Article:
"The harsh conditions imposed on PFC Manning also undermine the principle of the presumption of innocence, which should be taken into account in the treatment of any person under arrest or awaiting trial. We are concerned that the effects of isolation and prolonged cellular confinement – which evidence suggests can cause psychological impairment, including depression, anxiety and loss of concentration – may, further, undermine his ability to assist in his defense and thus his right to a fair trial."

UPDATE: President Obama said Friday afternoon that he had personally asked the Pentagon if the conditions imposed on Manning were really necessary.

"They assured me that they are," Obama said. He wouldn’t go into detail but added, "Some of this has to do with Private Manning’s safety."

UPDATE II: Another blogger who was at the session reported that Crowley also said that Manning was being "mistreated," and that the crowd applauded.

UPDATE III: Another attendee Ethan Zuckerman posted his own transcript of Crowley’s remarks, which includes a full text of Crowley’s remarks about manning:

"I spent 26 years in the air force. What is happening to Manning is ridiculous, counterproductive and stupid, and I don’t know why the DoD is doing it. Nevertheless, Manning is in the right place." There are leaks everywhere in Washington – it’s a town that can’t keep a secret. But the scale is different. It was a colossal failure by the DoD to allow this mass of documents to be transported outside the network. Historically, someone has picked up a file of papers and passed it around – the information exposed is on one country or one subject. But this is a scale we’ve never seen before. If Julian Assange is right and we’re in an era where there are no secrets, do we expect that people will release Google’s search engine algorithms? The formula for Coca Cola? Some things are best kept secret. If we’re negotiating between the Israelis and the Palestinians, there will be compromises that are hard for each side to sell to their people – there’s a need for secrets.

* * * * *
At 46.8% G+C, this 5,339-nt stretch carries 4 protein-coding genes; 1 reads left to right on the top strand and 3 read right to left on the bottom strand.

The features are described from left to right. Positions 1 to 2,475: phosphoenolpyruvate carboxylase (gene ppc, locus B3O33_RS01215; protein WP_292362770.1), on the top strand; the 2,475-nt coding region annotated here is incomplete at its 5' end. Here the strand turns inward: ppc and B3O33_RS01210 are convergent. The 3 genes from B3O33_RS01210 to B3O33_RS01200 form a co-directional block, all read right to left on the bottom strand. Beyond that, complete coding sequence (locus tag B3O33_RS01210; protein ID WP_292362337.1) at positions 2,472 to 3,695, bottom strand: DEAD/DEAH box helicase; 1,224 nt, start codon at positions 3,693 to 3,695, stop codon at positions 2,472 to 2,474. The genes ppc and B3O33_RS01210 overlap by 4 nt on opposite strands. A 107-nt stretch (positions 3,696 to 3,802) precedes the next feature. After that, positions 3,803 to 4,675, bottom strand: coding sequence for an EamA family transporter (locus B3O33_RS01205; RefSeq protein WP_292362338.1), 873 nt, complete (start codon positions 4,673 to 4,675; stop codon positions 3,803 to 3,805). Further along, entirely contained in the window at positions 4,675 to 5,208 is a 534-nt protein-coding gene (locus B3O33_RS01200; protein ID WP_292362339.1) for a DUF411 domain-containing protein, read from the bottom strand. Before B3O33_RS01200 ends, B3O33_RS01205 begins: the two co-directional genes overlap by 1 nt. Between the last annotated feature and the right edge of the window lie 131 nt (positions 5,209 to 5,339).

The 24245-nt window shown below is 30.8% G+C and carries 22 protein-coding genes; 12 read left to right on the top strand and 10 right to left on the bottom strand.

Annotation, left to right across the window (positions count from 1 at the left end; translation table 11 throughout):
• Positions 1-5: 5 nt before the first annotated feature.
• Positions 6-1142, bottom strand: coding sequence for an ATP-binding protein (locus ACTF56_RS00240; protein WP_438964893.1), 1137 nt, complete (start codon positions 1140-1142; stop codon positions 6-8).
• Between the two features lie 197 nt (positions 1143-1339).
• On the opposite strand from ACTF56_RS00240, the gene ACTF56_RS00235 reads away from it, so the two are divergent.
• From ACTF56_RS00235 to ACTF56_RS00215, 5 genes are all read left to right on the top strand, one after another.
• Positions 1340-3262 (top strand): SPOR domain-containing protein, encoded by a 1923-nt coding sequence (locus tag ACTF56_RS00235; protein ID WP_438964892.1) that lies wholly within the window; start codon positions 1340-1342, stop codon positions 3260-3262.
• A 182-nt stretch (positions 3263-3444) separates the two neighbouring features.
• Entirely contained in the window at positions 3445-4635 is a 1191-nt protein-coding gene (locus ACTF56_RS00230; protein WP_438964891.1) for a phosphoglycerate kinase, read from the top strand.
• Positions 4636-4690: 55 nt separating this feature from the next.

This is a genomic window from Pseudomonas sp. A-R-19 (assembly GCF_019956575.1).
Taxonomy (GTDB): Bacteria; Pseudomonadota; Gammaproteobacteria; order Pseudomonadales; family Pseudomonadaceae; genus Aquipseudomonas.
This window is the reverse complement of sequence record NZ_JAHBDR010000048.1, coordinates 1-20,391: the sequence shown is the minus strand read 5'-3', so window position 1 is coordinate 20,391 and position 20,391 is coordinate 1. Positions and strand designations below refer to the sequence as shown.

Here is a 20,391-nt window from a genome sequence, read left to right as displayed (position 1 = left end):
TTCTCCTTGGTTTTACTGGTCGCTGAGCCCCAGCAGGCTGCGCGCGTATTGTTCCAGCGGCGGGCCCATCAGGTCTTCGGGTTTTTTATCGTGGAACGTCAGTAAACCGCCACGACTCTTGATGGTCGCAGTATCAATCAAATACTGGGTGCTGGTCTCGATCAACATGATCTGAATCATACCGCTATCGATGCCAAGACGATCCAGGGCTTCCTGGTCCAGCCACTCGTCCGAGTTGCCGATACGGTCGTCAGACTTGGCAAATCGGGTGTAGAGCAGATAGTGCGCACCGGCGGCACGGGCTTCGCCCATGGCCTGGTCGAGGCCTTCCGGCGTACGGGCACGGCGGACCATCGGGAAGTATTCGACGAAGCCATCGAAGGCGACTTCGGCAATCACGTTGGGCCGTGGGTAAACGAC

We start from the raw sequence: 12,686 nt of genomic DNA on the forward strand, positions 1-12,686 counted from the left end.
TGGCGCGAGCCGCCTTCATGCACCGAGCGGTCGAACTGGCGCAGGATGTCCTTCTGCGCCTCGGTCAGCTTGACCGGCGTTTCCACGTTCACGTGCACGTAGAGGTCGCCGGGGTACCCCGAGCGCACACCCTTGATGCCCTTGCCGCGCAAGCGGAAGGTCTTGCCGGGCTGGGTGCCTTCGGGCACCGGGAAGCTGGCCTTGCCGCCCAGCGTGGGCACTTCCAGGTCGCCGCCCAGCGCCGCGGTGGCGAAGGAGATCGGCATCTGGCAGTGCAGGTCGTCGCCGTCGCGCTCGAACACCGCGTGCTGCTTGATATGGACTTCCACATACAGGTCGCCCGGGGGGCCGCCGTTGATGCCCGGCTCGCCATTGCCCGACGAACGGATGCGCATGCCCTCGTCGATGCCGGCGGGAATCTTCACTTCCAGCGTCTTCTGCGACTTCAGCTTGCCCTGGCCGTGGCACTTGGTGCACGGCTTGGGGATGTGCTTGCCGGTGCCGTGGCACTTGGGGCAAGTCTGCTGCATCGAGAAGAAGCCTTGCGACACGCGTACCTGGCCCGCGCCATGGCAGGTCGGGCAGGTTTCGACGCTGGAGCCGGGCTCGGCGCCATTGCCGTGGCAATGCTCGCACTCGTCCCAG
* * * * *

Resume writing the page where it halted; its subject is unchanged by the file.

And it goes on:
Josh Rogin covers national security and foreign policy and writes the daily Web column The Cable. His column appears bi-weekly in the print edition of The Washington Post. He can be reached for comments or tips at josh.rogin@foreignpolicy.com.

Previously, Josh covered defense and foreign policy as a staff writer for Congressional Quarterly, writing extensively on Iraq, Afghanistan, Guantánamo Bay, U.S.-Asia relations, defense budgeting and appropriations, and the defense lobbying and contracting industries. Prior to that, he covered military modernization, cyber warfare, space, and missile defense for Federal Computer Week Magazine. He has also served as Pentagon Staff Reporter for the Asahi Shimbun, Japan's leading daily newspaper, in its Washington, D.C., bureau, where he reported on U.S.-Japan relations, Chinese military modernization, the North Korean nuclear crisis, and more.

A graduate of George Washington University's Elliott School of International Affairs, Josh lived in Yokohama, Japan, and studied at Tokyo's Sophia University. He speaks conversational Japanese and has reported from the region. He has also worked at the House International Relations Committee, the Embassy of Japan, and the Brookings Institution.

Josh's reporting has been featured on CNN, MSNBC, C-Span, CBS, ABC, NPR, WTOP, and several other outlets. He was a 2008-2009 National Press Foundation's Paul Miller Washington Reporting Fellow, 2009 military reporting fellow with the Knight Center for Specialized Journalism and the 2011 recipient of the InterAction Award for Excellence in International Reporting. He hails from Philadelphia and lives in Washington, D.C. Twitter: @joshrogin